The decision was taken by Commons Speaker John Bercow and the Lord Speaker, Lord Fowler, who explained their thinking in their first-ever joint interview, for Radio 4’s Today in Parliament.
Legalisation, in 1967, was the product of a ten-year parliamentary campaign to follow-up the 1957 Wolfenden Report which had recommended the decriminalisation of consenting male homosexual sex.
There had been gathering pressure and determined resistance as the issue surfaced repeatedly in Parliament, with furious internal argument within the two main parties.
My favourite moment was a question put by the Conservative former Lord Chancellor, Lord Kilmuir, who asked “are your Lordships going to pass a bill that would make it lawful for two senior officers of police to go to bed together?”
The Conservative MP Humphrey Berkeley brought in a bill for reform, but lost his seat in the 1966 general election. He was not reselected, and was told that his local party could tolerate him being for either homosexual law reform or the abolition of hanging, but not both.
The torch was passed to the Labour MP, Leo Abse, who won approval for a ten-minute rule bill in July 1966, by 244 votes to 100. Abse had the support of the new Home Secretary, Roy Jenkins, who battled in Cabinet to persuade reluctant colleagues to give government support to the Bill.
Opponents thought it was the product of middle class liberalism and would alienate Labour’s working-class base, but the government did eventually crucial provide extra debating time in the Commons, when Abse’s private members bill faced a filibuster.
The necessary 100 MPs needed to force votes at regular intervals in the debate was mustered, and at 5.50am on the morning of July 4, 1966, the Bill passed its Third Reading by 99 votes to 14, after a 20-hour sitting.
Legalisation was presented in an apologetic way – a measure to end the criminalisation of unfortunates – and not a “vote of confidence in homosexuality”.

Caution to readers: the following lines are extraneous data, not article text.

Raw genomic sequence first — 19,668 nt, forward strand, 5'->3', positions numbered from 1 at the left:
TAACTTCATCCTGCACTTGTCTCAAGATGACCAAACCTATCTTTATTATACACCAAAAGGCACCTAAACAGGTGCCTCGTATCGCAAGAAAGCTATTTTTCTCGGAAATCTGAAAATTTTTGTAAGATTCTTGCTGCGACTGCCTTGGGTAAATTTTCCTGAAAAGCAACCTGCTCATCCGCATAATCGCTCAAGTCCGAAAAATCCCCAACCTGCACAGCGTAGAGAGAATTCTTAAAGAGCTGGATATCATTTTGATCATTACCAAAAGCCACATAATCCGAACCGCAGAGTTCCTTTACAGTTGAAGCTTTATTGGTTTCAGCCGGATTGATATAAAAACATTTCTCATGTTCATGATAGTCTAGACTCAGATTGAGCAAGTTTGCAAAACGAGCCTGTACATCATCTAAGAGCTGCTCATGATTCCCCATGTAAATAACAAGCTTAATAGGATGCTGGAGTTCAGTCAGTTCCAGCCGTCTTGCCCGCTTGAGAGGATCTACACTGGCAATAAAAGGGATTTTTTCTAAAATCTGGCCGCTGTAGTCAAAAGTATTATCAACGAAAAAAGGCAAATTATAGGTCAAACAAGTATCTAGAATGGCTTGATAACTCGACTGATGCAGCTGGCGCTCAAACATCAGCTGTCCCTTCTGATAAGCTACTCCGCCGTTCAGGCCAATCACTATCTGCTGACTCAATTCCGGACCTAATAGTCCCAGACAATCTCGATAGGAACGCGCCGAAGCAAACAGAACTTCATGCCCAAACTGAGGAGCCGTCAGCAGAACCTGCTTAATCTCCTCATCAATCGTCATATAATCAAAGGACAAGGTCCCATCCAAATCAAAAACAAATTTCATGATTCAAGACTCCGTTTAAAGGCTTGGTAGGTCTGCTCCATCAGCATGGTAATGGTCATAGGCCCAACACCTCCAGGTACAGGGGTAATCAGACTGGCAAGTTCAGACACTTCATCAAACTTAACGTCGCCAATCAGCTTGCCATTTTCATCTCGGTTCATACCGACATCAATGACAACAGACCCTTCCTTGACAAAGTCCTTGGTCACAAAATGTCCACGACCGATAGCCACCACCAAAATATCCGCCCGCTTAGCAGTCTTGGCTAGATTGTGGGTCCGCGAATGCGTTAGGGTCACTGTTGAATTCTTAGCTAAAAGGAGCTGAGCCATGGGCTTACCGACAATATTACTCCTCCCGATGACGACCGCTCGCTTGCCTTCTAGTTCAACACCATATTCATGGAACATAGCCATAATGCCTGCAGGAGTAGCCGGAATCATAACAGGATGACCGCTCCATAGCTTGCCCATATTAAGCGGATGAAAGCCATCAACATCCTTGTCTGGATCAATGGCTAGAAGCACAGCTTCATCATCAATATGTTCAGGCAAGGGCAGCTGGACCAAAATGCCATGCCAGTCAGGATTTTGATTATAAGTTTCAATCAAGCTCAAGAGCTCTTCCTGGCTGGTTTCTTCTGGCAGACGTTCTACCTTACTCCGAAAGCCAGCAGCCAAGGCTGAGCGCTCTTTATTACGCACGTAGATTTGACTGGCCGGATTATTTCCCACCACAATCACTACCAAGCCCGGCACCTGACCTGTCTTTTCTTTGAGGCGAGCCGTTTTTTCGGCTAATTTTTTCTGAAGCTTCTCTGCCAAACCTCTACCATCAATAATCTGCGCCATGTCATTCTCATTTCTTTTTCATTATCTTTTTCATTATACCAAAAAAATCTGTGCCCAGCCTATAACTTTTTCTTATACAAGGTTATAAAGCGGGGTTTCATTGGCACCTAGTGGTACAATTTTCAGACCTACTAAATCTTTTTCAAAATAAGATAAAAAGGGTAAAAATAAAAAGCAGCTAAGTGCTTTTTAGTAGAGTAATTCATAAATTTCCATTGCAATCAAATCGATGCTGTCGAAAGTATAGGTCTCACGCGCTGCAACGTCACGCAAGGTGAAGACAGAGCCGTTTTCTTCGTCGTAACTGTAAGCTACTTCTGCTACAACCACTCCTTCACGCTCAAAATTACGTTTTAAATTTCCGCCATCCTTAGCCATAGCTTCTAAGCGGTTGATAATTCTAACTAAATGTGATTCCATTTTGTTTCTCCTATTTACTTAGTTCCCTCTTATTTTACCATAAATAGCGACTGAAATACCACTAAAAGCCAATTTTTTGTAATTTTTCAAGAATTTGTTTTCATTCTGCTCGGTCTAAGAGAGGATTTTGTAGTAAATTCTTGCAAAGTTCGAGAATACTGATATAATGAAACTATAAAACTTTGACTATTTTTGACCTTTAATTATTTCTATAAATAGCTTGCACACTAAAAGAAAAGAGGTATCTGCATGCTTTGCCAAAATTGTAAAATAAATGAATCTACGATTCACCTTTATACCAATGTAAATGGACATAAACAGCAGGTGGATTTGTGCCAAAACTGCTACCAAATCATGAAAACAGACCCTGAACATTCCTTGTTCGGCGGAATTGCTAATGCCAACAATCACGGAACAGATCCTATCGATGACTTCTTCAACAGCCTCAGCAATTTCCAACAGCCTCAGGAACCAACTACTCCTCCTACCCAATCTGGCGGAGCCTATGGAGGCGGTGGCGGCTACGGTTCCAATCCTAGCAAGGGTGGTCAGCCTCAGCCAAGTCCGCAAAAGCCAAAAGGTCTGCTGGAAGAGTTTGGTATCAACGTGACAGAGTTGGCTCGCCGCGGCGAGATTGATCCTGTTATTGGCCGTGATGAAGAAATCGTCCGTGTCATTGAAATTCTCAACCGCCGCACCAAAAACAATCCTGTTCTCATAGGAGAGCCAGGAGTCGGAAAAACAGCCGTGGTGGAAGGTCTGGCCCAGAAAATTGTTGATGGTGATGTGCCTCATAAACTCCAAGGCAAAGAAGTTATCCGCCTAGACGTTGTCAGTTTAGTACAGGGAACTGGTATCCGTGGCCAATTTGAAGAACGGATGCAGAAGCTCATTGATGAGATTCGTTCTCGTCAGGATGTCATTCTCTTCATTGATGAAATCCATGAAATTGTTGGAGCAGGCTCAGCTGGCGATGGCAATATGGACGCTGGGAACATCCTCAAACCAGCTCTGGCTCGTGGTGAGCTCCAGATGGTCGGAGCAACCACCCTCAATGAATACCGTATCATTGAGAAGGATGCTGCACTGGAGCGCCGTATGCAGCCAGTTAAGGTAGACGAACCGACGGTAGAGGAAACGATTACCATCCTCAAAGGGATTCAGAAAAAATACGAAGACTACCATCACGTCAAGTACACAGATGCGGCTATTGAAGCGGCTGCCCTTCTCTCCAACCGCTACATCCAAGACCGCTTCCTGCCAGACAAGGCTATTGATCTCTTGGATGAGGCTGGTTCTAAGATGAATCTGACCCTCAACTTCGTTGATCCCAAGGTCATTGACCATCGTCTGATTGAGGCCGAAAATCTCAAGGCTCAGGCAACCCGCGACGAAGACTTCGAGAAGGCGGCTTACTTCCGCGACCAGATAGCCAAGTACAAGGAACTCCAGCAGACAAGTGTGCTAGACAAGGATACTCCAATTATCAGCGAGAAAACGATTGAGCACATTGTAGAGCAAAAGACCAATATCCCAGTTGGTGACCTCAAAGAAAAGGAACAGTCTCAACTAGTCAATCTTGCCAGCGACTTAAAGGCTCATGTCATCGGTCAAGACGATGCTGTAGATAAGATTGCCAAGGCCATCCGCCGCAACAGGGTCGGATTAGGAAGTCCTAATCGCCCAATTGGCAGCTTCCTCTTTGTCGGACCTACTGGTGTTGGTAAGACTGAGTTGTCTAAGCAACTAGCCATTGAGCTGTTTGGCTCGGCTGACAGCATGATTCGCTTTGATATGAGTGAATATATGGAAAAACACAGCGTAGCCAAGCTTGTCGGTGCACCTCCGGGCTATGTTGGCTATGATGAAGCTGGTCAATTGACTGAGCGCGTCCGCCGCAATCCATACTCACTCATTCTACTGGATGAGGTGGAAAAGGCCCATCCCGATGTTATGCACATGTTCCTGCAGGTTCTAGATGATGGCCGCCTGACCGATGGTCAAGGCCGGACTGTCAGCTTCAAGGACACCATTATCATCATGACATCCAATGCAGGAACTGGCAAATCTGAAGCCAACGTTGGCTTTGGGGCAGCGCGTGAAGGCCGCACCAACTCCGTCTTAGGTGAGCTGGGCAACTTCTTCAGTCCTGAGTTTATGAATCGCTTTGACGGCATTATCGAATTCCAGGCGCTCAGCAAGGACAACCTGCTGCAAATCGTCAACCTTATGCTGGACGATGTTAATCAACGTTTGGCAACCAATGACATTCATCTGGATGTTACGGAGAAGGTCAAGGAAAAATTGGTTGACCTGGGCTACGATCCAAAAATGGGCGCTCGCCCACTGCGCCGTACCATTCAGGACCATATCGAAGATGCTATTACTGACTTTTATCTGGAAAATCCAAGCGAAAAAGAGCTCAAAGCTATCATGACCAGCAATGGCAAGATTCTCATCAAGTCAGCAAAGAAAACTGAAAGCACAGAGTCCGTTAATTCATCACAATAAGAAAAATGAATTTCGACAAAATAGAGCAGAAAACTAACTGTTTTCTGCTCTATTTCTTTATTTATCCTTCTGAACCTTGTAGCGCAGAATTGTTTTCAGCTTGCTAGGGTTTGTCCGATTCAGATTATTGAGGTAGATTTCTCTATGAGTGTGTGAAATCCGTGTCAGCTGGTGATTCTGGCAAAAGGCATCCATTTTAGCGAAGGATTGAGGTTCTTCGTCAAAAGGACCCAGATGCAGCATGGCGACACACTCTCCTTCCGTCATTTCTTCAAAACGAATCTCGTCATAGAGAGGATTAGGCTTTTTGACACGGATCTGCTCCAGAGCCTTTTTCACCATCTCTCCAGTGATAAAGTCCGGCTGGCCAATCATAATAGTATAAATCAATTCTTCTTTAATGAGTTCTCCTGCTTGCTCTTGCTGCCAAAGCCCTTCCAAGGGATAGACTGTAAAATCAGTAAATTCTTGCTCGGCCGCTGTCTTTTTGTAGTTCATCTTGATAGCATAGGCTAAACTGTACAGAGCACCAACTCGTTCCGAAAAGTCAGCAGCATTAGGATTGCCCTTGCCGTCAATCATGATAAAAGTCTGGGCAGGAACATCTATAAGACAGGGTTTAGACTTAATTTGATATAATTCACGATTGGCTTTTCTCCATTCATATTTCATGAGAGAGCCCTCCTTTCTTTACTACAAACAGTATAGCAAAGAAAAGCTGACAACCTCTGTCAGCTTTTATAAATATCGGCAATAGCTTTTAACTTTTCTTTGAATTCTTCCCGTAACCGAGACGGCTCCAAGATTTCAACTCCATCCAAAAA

The age of consent was set at 21, and despite attempts to lower it by, among others, the Conservative Edwina Currie, it remained at that age until 2000.
Even after legalisation, the personal consequences for MPs and others in the public eye of being outed were still devastating.
There were cases like that of Maureen Colquhoun, a Labour MP elected in Northampton in 1974, who brought in bills on abortion, gender balance and the protection of prostitutes.
Her relationship with another woman was revealed in the Daily Mail. She defeated two attempts to deselect her, and she was forced to campaign for re-election in 1979, with some party members refusing to support her because of her private life, rather than her politics. She lost.
Perhaps the most high profile example was that of someone who never actually made it into Parliament, Peter Tatchell, the Labour candidate in the 1983 Bermondsey by-election, whose homosexuality became an election issue.
In an interview on Radio 4’s Today in Parliament on Friday, Joanna Cherry, the gay SNP MP, said the level of “hate filled homophobia” he faced deterred her from any idea of a career in politics – although she would have liked (at that time) to be a Labour MP.
Labour’s Chris Smith, a future Culture Secretary, was the first MP to come out as gay, in 1984.
And there was also legislation, like Section 28 of the 1988 Local Government Act, which said local councils could not “intentionally promote homosexuality or publish material with the intention of promoting homosexuality” or “promote the teaching in any maintained school of the acceptability of homosexuality as a pretended family relationship”.
No prosecution was ever brought under Section 28, but it had considerable impact on, for example, lesbian, gay and bisexual support groups in schools and colleges. It was repealed in 2000.
In recent years the battles have tended to be on legislation designed to be anti-discriminatory, first the creation of Civil Partnerships, then the legislation to allow same-sex couples to marry, and most recently the “Turing Bill” to pardon gay men convicted for offences that would not be considered crimes today.
Today, Speaker Bercow’s coat of arms features LGBT colours. And for Norman Fowler, the Lord Speaker, his experience as health secretary in the 1980s, when AIDS emerged as a major public health issue, it brought the issue for discrimination against gay people into focus.
Both wanted Parliament to pay its respects to the LGBT community and to show solidarity.
“We have gone in half a century from the criminalisation of one type of love to almost complete legal equality,” Mr Bercow said.
Lord Fowler said the lighting of one of the most famous buildings in the world would be a symbol to people who were being persecuted.
Source : BBC